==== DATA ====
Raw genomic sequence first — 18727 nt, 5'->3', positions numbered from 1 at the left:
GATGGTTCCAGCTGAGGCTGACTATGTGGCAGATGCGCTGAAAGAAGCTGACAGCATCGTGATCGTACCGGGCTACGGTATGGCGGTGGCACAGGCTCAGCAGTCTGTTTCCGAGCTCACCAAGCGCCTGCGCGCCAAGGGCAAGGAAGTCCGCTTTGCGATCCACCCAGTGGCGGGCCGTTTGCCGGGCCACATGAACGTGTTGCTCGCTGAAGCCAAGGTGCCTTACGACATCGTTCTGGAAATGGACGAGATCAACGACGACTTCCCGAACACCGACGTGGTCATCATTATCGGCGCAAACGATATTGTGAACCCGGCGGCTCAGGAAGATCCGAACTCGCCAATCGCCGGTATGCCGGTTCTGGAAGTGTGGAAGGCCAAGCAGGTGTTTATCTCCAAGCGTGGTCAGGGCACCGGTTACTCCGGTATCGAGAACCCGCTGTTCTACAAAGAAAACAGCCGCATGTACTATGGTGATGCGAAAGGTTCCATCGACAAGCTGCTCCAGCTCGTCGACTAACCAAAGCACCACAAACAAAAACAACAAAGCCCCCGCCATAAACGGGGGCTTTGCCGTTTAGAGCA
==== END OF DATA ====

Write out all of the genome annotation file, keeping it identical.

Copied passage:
Raw genomic sequence first — 18727 nt, 5'->3', positions numbered from 1 at the left:
GATGGTTCCAGCTGAGGCTGACTATGTGGCAGATGCGCTGAAAGAAGCTGACAGCATCGTGATCGTACCGGGCTACGGTATGGCGGTGGCACAGGCTCAGCAGTCTGTTTCCGAGCTCACCAAGCGCCTGCGCGCCAAGGGCAAGGAAGTCCGCTTTGCGATCCACCCAGTGGCGGGCCGTTTGCCGGGCCACATGAACGTGTTGCTCGCTGAAGCCAAGGTGCCTTACGACATCGTTCTGGAAATGGACGAGATCAACGACGACTTCCCGAACACCGACGTGGTCATCATTATCGGCGCAAACGATATTGTGAACCCGGCGGCTCAGGAAGATCCGAACTCGCCAATCGCCGGTATGCCGGTTCTGGAAGTGTGGAAGGCCAAGCAGGTGTTTATCTCCAAGCGTGGTCAGGGCACCGGTTACTCCGGTATCGAGAACCCGCTGTTCTACAAAGAAAACAGCCGCATGTACTATGGTGATGCGAAAGGTTCCATCGACAAGCTGCTCCAGCTCGTCGACTAACCAAAGCACCACAAACAAAAACAACAAAGCCCCCGCCATAAACGGGGGCTTTGCCGTTTAGAGCA